We published a paper in the Lancet last week.
It is the result of a scientific collaboration between Edinburgh and Cambridge Universities. Funding was provided by the British Heart Foundation and the Chief Scientist's Office in Scotland.
The project concerns using PET imaging with NaF to detect atherosclerotic plaques that are in a state of vulnerability to rupture.
Firstly, NaF successfully identified most of the plaques that had caused recent MI because they were brighter after PET imaging than bystander lesions.
We then used IVUS to clarify, in a stable angina cohort, the phenotype of NaF-avid plaques. We also confirmed using immunohistochemistry that NaF binding occurred in areas of both high calcium turnover and inflammation.
The reason that the study is exciting is that it sets the scene for this imaging to be used prospectively, perhaps in high-risk individuals with lesions in several arteries, where it might direct therapy to the most "at-risk" plaques. This might be intensive statin therapy, or even a direct plaque intervention of some type.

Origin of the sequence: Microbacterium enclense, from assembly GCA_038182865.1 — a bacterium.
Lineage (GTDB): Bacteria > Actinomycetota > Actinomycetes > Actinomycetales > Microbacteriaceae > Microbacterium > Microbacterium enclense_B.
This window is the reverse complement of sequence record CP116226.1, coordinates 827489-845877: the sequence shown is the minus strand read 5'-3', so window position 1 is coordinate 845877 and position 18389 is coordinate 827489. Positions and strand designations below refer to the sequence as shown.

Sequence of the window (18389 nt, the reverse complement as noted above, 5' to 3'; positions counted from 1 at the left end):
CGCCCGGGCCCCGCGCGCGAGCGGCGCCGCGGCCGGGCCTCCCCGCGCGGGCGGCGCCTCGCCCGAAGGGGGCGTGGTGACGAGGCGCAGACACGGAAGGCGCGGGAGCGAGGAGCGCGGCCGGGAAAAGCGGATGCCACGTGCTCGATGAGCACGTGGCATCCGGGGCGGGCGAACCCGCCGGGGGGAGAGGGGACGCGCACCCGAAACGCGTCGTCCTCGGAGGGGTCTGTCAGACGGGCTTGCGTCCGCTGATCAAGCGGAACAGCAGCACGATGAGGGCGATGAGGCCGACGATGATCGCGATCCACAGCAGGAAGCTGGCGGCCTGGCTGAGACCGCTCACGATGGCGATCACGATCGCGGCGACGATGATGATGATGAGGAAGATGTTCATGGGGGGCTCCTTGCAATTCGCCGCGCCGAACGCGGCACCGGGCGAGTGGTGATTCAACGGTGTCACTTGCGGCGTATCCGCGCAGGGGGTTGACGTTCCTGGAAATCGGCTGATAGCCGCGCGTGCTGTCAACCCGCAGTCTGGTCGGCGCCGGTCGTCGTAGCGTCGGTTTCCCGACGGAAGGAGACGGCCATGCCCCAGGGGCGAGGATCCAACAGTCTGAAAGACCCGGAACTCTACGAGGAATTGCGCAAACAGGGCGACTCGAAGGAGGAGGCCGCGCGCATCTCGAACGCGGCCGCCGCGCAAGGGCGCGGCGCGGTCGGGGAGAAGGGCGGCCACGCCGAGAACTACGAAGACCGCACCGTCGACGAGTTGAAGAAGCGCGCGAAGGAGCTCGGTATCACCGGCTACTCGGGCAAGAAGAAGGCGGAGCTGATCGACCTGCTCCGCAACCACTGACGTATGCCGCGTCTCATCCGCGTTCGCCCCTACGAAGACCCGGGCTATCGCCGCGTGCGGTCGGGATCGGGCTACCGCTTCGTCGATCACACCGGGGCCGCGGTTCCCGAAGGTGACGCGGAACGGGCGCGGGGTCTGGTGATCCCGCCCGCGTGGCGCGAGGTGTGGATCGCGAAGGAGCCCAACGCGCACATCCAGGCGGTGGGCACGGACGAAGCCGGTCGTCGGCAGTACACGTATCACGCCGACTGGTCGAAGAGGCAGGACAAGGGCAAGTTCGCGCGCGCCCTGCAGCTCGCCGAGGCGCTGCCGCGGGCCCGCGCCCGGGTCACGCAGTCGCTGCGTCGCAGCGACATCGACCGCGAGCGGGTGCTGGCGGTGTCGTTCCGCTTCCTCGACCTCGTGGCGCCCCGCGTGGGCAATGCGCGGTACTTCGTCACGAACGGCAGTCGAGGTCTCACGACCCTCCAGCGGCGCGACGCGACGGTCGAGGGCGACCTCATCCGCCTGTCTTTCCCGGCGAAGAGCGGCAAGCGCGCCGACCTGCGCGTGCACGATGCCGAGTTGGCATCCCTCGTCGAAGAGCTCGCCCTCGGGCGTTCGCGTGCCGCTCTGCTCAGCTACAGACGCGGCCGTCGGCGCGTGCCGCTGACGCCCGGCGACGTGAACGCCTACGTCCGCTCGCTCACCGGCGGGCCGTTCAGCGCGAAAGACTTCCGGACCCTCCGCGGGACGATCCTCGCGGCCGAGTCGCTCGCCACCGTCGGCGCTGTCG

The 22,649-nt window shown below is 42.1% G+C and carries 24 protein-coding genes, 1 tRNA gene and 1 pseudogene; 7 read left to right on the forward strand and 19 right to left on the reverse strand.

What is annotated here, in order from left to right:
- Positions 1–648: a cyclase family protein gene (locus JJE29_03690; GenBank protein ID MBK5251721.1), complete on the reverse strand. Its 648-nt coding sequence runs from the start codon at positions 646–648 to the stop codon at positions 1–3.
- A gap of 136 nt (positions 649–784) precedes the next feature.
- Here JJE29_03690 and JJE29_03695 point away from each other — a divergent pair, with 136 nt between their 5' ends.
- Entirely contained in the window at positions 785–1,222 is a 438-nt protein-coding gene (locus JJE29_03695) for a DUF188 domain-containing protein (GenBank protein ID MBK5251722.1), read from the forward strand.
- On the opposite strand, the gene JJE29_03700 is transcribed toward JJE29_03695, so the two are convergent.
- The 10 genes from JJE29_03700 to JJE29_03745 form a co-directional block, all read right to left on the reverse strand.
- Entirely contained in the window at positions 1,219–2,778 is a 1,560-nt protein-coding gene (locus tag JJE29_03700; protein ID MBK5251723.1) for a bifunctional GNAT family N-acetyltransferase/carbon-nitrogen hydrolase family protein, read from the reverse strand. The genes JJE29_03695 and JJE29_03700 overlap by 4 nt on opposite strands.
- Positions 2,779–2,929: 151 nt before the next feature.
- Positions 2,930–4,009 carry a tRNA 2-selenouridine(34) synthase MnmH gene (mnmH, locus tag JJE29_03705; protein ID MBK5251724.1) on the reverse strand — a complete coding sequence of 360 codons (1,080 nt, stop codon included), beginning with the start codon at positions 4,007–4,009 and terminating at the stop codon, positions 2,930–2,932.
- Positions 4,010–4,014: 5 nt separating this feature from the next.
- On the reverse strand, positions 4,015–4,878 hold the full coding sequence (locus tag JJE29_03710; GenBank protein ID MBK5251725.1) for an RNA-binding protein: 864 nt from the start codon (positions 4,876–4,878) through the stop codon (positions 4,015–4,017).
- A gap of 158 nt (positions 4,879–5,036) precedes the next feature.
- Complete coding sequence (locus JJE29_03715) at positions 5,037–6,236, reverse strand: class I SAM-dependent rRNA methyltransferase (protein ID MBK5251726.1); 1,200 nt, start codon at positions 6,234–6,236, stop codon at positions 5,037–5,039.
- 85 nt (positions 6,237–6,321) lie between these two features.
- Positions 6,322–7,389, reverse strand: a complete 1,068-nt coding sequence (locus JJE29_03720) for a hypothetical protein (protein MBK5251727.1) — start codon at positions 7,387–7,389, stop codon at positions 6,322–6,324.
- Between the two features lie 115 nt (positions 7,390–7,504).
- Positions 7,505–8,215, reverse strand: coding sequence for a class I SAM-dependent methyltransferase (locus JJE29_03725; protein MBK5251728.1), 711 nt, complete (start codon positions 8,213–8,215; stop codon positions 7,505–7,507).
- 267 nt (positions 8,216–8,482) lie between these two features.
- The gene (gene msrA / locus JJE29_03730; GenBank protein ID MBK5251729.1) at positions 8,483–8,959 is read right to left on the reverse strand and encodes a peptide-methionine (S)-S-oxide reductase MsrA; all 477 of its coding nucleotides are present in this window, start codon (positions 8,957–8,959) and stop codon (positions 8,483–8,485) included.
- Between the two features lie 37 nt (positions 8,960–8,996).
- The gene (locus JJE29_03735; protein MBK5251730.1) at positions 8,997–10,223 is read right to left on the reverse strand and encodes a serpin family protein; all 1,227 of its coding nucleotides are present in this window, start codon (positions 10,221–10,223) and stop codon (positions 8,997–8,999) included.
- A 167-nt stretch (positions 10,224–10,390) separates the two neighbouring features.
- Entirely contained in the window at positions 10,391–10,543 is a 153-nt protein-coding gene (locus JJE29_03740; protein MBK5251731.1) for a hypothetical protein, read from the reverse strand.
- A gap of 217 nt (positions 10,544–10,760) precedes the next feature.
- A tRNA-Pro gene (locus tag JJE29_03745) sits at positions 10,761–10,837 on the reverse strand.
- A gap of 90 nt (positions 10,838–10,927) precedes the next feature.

We still don't know whether high-risk plaque detection and treatment will alter the natural history of the disease or how cost effective such an approach might be. But it has a major advantage of being non-invasive and relatively low in radiation - about half the dose of a nuclear perfusion scan. There is also no fasting needed before scanning, and NaF is widely available.
The publication received a great deal of media coverage: